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 A Brief History of The Balanced Seat

by Bob Wood

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More information on The Balanced Seat
Dressage and the Balanced Seat
Reading: The Balanced Seat
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Frederico Caprilli

Up until the end of the 19th century the western world generally rode in what was called the "chair" or “fork" seat. This was a long legged seat based on a military need to use heavy weapons from the saddle. Just after the turn of the 20th century a young  Italian Cavalry Captain named Frederico Caprilli discovered that by shortening the stirrups and riding more forward in the saddle, traveling over the terrain and obstacles required in military riding was made easier. Caprilli called his new seat the “forward seat”.  

For reasons of political alliance the Italian Army choose to open its Cavalry School to officers of friendly armies. In this way the concept of the forward seat was spread around the world.  For example, Harry Chamberlin, as a young US Army officer attended and graduated from the Italian Cavalry School during the period of introduction of the forward seat. Chamberlin went on to become a world class equestrian competitor as well as head of our US Cavalry School at Ft. Riley KS where he authored most of the US Army equitation and mounted training manuals of his time.

As the concept of the forward seat spread through most of the militaries of the western world it was varied, experimented with, and refined. During this period, roughly between 1910 and 1925, this new seat was known by many names. In America the name "Fort Riley Seat" was used. At the French Cavalry school in Saumur it was called the Saumur Seat, which particularly irritated the Italians, who responded by renaming the Forward Seat, the Italian Seat. The Russians, by the way, claimed that their Hussars had always ridden forward and that Caprilli had stolen the concept from them. The Germans, who incidentally managed to start a war with most of the western world during the time when the Forward Seat was introduced, rejected the new seat as a fad, but eventually in 1938 accepted it into their cavalry school.
This period of the early 20th century was also when military officers from many nations began competing regularly in a series of mounted tests. These competitions formed the beginning of what we now know as horse trials and eventing. In the beginning these combined tests were know as “The Military”.  It is not surprising that the Forward Seat, in its many subtle national variations with different names, became more standardized as officers competed against one another, and attended on another’s Cavalry Schools.  By the late 1920’s one name, the “Military Seat” seemed to come into near universal use to describe the new Forward Seat.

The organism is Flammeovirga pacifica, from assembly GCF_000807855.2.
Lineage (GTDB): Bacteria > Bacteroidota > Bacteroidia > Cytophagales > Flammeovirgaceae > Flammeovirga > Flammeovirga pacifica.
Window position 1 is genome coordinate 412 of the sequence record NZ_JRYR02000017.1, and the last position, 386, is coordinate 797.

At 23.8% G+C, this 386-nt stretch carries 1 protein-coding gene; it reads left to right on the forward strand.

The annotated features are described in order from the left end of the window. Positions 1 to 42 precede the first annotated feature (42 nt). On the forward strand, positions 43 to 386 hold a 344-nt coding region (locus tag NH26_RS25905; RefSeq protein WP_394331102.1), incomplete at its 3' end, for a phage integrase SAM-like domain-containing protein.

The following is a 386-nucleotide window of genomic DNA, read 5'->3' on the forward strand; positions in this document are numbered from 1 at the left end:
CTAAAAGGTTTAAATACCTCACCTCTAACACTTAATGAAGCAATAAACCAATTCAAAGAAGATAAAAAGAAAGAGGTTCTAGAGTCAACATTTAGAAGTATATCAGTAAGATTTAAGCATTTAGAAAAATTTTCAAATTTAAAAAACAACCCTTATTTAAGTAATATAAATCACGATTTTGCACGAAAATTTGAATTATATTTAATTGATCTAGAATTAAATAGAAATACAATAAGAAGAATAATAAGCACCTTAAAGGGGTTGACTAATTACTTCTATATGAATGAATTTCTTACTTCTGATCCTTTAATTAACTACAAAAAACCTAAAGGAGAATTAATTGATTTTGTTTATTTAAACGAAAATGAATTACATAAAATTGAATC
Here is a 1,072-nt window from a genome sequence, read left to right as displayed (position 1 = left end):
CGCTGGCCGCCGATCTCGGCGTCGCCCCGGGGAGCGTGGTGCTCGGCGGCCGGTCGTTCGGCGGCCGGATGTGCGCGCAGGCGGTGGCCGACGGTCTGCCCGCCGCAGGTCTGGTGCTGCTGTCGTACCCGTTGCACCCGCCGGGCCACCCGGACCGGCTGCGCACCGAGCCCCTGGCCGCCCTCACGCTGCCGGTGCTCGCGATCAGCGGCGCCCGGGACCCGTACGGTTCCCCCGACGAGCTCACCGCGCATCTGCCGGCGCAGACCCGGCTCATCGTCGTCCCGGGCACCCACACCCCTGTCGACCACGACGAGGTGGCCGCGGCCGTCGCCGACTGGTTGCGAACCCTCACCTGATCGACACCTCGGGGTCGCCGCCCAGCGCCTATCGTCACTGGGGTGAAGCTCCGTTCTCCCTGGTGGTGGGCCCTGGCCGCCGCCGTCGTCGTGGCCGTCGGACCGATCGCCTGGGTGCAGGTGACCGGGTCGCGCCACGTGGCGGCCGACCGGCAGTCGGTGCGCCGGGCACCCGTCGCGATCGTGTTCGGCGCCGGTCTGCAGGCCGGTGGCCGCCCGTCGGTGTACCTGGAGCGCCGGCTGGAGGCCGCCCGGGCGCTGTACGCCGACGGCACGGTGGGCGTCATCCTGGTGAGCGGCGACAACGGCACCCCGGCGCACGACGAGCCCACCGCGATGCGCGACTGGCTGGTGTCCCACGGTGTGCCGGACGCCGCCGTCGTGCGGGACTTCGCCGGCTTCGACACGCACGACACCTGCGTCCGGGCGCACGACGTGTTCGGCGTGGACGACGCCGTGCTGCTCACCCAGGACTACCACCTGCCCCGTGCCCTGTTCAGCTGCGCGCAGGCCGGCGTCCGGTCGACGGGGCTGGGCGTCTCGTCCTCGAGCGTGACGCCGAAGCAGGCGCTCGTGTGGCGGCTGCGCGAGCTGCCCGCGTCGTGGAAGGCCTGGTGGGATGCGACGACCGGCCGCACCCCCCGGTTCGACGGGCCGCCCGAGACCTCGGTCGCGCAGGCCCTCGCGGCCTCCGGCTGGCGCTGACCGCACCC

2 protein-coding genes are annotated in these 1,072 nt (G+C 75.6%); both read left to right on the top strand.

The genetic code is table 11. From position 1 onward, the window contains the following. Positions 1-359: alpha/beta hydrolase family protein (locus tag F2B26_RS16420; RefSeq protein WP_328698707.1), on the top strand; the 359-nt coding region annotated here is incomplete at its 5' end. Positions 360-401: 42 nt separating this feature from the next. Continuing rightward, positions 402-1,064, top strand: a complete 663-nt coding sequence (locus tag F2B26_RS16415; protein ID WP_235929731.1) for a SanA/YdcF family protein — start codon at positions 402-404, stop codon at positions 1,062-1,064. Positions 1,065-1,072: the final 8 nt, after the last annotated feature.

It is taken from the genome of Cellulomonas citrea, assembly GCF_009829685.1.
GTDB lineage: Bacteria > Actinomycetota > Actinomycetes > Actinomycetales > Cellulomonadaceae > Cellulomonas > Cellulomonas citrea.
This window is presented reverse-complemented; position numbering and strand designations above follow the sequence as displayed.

By the 1930’s it was clear that Caprilli’s Forward Seat was no fad, but rather the most effective method for military riding, which required the greatest range of demands on the horse and rider. In short, it kept soldier alive in the most difficult mounted circumstances. It was not long that civilian riders were also intent on learning this new method of riding. Retired cavalry officers traveled the world to found riding schools to teach an eager public to ride in the new Military Seat. As the new seat became the dominant civilian riding method the name went through one more name change, and by 1940 it was almost universally known as the Balanced Seat.
  After WWII America experienced a period of great prosperity. Leisure time became a new industry, and horseback riding was on the rise as a popular sport for everyone. If you began riding in America in the 1950s, as I did, you learned the Balanced Seat, most often from a military trained instructor.  George Morris for example learned from Gordon Wright, a chief instructor at the Ft. Riley Cavalry School.  Sally Swift of Centered Riding fame received her instruction from a military rider, and Susan Harris, author of all the Pony Club Manuals and related books, received very high quality Balanced Seat instruction from military riders.  

In the 1960s in the shadow of the great post war economic boom, George Morris and other well known riders tried to find a way to get more riders jumping and showing quickly to satisfy the huge new interest in riding. They developed a series of methods meant to speed up the learning process. The most well know of these innovations was the crest release. In his August 2005 Practical Horseman column, George Morris wrote that he and others who promoted these innovative techniques never thought that their well intended short cuts would become “endemic”, or that the crest release would “become and end in itself”.  

Like it or not, the innovations of 1960s and 70s started a new direction in American riding away from the Balanced Seat. The digression of the American Hunter Seat Equitation was born, and over the next 30 years it became the dominant method of “English“ riding in the United States. Proponents of the Balanced Seat became ridiculed as “old fashion” as the new American Hunter/Jumper seat was refined into a series of forms that cared little for tradition or practicality outside the show ring. Horse show rider’s new stylized seat dominated the American equestrian landscape.